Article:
As the lead agency for the City’s Community Development Block Grant (CDBG) program, the City of Hopewell’s Department of Neighborhood Assistance & Planning (formerly the Department of Development) is responsible for preparing the Annual Action Plan. The 2014 Action Plan describes how the City of Hopewell intends to utilize Community Development Block Grant (CDBG) funds for the 2014 program year, beginning July 1, 2014 and ending June 30, 2015. In adopting this Action Plan, the Hopewell City Council has attempted to meet a broad range of needs as established in the Consolidated Plan 2010-2015. These needs are in the areas of: Community Development, Housing, Homeless, Families & Individuals and Non-Homeless Needs. The City is excited about the programs and initiatives outlined in this program year.  The 2014 Annual Action Plan is currently being reviewed by the Richmond HUD Field Office.  Click here to review the 2014 Action Plan:  2014 Action Plan

Analysis of Impediments to Fair Housing Choice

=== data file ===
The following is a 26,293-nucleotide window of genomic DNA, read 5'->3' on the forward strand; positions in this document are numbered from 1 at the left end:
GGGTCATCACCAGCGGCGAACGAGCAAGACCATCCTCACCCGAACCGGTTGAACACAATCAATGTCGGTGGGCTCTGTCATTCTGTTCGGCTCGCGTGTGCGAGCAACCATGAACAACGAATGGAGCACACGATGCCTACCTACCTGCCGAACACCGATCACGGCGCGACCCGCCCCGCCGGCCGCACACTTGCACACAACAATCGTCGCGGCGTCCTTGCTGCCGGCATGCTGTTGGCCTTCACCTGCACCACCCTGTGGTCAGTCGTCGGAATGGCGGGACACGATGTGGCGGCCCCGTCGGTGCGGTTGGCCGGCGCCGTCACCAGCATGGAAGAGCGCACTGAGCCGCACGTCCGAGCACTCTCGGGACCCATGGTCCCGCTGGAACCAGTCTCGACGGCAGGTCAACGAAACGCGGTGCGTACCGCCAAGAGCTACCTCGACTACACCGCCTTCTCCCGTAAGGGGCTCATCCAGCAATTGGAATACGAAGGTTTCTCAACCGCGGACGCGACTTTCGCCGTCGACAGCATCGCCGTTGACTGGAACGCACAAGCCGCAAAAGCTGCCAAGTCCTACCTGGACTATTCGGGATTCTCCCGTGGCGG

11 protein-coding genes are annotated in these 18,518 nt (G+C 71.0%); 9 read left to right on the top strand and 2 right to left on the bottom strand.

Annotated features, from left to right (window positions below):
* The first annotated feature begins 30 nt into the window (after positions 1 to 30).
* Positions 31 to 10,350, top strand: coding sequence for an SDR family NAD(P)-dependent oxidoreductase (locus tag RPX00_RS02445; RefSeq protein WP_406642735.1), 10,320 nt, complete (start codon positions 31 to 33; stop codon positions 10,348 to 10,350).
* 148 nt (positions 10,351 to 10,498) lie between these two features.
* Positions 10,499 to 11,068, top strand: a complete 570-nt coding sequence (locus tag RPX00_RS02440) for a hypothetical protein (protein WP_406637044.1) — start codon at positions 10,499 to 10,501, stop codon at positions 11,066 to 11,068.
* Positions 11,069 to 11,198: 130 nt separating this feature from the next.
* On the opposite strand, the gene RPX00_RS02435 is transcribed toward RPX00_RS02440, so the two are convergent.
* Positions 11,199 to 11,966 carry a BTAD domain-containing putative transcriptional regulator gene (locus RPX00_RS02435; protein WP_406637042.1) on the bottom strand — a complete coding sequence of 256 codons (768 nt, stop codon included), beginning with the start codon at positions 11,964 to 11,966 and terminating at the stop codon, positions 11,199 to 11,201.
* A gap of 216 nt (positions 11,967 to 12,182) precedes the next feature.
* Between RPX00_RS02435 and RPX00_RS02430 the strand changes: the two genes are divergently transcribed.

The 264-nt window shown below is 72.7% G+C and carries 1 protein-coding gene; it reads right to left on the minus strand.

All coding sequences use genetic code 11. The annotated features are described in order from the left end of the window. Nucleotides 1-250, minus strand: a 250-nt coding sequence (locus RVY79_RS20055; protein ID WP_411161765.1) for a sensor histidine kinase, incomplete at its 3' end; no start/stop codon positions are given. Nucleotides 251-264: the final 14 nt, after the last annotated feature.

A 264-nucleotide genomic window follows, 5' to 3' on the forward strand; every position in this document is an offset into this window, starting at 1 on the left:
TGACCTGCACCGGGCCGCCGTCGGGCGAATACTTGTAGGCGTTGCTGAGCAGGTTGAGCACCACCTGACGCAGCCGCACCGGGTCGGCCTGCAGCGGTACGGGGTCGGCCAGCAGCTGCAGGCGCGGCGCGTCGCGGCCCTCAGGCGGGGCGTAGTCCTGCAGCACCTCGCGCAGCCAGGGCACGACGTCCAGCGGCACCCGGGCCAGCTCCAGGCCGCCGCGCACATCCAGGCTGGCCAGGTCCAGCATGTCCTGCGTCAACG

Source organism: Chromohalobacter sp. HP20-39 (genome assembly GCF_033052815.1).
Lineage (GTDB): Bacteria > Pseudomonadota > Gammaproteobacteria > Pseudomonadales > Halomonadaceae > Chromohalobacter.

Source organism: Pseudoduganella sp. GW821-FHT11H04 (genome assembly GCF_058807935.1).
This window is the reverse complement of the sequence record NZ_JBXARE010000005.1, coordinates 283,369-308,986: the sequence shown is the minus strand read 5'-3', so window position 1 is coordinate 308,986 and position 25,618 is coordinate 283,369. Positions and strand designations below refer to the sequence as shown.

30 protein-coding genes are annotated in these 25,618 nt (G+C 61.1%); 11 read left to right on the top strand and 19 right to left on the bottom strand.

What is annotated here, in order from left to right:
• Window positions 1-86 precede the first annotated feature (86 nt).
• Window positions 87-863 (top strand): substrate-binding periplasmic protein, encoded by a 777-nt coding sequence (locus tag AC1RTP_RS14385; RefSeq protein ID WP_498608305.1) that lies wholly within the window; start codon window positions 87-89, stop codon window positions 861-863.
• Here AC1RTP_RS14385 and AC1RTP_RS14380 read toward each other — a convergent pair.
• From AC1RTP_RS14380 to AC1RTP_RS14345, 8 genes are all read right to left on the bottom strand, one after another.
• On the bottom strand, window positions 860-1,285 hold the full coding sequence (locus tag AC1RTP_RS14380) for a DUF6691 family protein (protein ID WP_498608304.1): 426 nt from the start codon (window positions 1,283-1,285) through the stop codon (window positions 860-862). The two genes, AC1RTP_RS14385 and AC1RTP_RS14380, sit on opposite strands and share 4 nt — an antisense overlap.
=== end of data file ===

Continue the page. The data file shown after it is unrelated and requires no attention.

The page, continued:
All localities that receive Federal funds from the Department of Housing and Urban Development (HUD) are required to prepare an Analysis of Impediments to Fair Housing (AI) every five years. The latest Analysis of Impediments to Fair Housing Choice (AI) was completed in 2010. It examines policies and practices that may limit the ability of Hopewell residents to choose housing in an environment free from discrimination. The purpose of the AI is to identify potential fair housing issues and impediments, and recommend possible actions that the City of Hopewell can implement, in order to assist the City in planning its fair housing activities over the next five years. This analysis assembles basic demographic, economic, and housing information about the City of Hopewell, identify and analyze barriers that may limit housing choice, and recommend possible actions to rectify impediments identified.